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Waubra wind turbines kill 192 birds 

Credit:  BY NICOLE CAIRNS, The Courier | www.thecourier.com.au 18 June 2012 ~~

Up to 192 birds are killed by wind turbines at the Waubra Wind Farm each year, according to new figures.

The numbers were collected by multinational energy firm Acciona, which runs the farm, between 2009 and 2011.

Trained hunting dogs collected 61 bird carcasses from 34 turbines, which the company then used to extrapolate across the farm’s 128 turbines.

Carcasses collected by foxes and other scavengers were also taken into consideration for the tally, which was below the expected total of 200 or more originally included in the site’s Bat and Avifauna Management (BAM) plan.

Acciona’s director of engineering, construction and operation Brett Wickham said he was pleased the results came out lower than the modelled numbers.

“Some bird deaths are unavoidable. When we compare them to flying into buildings and cars, their collisions with turbines are much less,” Mr Wickham said.

Of the collisions recorded, 37 per cent were the Australian magpie (23 deaths), followed by the Brown Falcon (10 deaths).

The BAM plan was initiated by Acciona, approved and operated in collaboration with Department of Sustainability and Environment.

DSE Environment and Water Regional Manager South West Peter Codd said the plan sets out the type of monitoring and frequency expected of wind farms, and sets limits for detected bird and bat losses.

“Acciona completed the two-year monitoring requirements for the Waubra Wind Farm in 2010, in accordance with the BAM plan and to a very high standard,” Mr Codd said.

Brolgas were recently recorded in the area for the first time since the erection of the turbines, but only stayed for a week.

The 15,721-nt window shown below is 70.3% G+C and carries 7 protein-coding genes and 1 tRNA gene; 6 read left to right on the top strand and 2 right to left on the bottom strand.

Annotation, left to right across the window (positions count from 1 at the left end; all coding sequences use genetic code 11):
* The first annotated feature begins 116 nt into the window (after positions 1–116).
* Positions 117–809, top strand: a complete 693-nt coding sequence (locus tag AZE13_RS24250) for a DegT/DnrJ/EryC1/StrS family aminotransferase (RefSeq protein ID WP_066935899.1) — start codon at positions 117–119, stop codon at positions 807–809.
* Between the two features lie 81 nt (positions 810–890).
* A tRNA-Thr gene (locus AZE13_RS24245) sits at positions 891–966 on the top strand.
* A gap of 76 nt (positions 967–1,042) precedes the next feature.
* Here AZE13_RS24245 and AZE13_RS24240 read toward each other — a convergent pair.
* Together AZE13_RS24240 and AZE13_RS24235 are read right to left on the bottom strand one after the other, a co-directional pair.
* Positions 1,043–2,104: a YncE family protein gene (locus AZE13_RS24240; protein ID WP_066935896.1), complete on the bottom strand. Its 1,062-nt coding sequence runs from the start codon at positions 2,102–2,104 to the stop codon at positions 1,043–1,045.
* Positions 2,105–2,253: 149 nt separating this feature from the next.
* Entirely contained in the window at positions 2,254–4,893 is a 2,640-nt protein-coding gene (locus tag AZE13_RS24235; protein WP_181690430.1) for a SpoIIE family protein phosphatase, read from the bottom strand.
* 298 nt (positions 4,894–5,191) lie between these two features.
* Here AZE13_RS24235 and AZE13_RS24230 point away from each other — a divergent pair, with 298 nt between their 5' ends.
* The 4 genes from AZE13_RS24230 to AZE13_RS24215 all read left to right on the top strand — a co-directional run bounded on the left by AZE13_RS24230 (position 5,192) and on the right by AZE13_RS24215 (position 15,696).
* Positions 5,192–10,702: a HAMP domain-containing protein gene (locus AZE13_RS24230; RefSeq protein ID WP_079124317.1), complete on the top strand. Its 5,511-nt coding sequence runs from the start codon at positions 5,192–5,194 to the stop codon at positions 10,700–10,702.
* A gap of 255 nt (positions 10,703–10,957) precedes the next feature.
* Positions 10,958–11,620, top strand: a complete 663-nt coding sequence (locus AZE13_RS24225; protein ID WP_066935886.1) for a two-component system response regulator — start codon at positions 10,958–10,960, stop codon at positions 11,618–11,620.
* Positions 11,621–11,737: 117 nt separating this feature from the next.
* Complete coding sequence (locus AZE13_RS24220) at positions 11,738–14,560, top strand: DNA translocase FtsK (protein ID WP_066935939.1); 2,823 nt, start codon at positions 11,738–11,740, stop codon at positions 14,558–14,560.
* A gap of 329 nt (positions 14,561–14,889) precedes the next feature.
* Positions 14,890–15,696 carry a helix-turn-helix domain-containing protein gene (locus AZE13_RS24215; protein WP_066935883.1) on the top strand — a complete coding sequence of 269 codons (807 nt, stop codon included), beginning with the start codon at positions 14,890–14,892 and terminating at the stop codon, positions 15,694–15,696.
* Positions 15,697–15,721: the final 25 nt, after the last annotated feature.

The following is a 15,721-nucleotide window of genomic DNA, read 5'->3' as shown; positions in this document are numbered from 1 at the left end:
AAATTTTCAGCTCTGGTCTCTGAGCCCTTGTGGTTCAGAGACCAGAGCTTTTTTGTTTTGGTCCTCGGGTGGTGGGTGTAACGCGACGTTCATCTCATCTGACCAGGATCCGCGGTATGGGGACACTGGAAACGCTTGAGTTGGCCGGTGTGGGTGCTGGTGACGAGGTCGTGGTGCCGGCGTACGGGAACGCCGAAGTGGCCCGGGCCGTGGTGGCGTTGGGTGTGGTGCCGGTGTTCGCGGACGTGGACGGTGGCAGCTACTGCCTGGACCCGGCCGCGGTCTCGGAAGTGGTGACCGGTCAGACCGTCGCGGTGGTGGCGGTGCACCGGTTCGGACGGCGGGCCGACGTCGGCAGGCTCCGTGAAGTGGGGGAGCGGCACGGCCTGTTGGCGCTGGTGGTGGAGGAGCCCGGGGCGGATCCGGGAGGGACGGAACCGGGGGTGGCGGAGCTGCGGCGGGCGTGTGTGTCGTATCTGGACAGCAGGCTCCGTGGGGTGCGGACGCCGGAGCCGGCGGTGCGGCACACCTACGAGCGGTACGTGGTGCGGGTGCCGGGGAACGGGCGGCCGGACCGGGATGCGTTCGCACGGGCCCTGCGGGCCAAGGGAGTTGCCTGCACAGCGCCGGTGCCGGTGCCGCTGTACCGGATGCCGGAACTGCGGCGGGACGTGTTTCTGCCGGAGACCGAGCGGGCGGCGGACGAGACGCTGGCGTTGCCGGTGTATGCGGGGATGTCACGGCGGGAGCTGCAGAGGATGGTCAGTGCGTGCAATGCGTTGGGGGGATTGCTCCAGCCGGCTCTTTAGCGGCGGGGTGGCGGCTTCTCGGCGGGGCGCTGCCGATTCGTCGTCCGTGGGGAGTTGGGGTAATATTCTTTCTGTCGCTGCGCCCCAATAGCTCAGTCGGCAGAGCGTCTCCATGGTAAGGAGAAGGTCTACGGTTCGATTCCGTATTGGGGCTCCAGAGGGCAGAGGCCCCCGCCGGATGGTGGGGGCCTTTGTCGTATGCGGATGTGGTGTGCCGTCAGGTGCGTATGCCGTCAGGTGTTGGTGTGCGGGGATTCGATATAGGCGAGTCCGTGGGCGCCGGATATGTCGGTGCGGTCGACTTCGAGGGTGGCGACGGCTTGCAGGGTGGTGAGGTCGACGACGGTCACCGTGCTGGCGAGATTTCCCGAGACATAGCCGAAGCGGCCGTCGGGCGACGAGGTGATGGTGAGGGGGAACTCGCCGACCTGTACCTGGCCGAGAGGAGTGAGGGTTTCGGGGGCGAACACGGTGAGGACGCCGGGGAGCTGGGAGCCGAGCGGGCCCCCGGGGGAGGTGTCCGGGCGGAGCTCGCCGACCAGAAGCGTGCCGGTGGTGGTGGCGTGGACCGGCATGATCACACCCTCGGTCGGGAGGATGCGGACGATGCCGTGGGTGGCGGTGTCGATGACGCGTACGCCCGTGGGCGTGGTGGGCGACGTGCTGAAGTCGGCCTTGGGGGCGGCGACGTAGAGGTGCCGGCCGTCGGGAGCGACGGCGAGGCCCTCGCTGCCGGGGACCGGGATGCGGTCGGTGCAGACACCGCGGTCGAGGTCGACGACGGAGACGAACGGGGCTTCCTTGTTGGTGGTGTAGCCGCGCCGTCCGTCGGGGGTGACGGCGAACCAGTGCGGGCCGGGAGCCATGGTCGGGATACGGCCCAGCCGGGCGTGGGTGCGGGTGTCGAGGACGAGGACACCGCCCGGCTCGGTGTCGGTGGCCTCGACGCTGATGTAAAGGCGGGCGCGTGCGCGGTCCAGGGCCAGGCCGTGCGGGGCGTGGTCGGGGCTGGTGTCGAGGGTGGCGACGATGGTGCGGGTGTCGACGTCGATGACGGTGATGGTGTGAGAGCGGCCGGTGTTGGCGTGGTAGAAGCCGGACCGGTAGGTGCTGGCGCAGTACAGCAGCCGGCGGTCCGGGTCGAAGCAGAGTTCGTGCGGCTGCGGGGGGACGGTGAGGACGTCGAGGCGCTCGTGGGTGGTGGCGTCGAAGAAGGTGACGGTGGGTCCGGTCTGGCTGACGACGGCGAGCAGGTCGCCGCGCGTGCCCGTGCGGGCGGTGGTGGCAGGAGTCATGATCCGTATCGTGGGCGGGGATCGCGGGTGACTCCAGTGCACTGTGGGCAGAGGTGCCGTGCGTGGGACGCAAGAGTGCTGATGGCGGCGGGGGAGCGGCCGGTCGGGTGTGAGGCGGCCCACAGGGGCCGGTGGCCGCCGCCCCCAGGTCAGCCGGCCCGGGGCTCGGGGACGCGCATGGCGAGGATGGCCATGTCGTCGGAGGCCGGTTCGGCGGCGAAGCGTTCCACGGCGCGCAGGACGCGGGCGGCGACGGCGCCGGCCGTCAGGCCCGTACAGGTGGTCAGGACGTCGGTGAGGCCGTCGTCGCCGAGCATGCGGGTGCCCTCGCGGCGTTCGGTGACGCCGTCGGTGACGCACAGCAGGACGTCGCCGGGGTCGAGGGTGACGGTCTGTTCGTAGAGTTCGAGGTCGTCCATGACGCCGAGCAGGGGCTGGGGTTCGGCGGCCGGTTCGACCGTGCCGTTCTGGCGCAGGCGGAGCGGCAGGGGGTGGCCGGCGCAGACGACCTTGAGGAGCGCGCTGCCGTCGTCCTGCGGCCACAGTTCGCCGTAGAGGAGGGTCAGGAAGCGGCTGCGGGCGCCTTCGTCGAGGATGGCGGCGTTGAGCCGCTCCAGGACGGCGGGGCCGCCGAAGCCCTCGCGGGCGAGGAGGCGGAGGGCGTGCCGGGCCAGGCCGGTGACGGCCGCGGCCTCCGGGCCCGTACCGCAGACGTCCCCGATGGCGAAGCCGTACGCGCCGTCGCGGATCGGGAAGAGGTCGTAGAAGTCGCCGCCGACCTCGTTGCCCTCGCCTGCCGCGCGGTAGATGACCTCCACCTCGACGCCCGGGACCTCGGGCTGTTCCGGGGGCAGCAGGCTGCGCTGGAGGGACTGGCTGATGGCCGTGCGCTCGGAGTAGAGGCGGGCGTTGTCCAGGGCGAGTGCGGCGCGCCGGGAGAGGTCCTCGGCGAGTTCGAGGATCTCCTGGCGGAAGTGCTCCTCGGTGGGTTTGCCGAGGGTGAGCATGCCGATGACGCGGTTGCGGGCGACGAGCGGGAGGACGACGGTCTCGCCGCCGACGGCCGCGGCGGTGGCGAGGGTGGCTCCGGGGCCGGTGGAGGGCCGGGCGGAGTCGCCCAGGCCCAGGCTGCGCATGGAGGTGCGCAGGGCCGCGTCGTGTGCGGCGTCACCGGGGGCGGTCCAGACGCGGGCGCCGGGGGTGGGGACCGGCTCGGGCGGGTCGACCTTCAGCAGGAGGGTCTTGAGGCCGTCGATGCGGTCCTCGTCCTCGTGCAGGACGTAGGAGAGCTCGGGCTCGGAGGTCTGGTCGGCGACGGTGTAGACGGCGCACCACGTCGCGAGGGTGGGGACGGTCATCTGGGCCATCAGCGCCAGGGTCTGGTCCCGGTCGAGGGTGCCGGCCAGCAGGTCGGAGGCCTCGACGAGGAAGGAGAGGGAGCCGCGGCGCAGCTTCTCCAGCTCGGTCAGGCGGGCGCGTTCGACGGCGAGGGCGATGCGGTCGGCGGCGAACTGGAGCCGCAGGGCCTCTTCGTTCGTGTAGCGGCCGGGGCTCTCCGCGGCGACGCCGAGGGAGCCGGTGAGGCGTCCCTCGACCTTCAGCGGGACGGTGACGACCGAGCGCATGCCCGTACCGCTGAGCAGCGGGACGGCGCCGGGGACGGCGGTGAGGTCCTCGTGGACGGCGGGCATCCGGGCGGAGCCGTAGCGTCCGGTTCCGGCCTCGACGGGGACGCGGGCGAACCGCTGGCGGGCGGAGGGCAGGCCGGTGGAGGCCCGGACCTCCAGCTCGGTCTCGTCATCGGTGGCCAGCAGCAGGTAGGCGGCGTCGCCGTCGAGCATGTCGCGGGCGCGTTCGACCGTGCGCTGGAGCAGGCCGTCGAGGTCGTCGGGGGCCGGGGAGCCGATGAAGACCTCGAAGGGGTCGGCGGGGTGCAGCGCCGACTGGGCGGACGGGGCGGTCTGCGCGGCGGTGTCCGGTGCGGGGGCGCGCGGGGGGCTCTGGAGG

“It would have been great for the brolgas to stay longer so we could monitor how they interacted with the turbines,” Mr Wickham said.

No brolga deaths were recorded in the study.

Acciona plans to continue to monitor the deaths of birds at their sites and implement strategies to reduce the figures.

“If we encounter endangered species of birds that would be a greater problem, but we haven’t seen any endangered species,” Mr Wickham said.

Source:  BY NICOLE CAIRNS, The Courier | www.thecourier.com.au 18 June 2012

This article is the work of the source indicated. Any opinions expressed in it are not necessarily those of National Wind Watch.

The copyright of this article resides with the author or publisher indicated. As part of its noncommercial educational effort to present the environmental, social, scientific, and economic issues of large-scale wind power development to a global audience seeking such information, National Wind Watch endeavors to observe “fair use” as provided for in section 107 of U.S. Copyright Law and similar “fair dealing” provisions of the copyright laws of other nations. Send requests to excerpt, general inquiries, and comments via e-mail.

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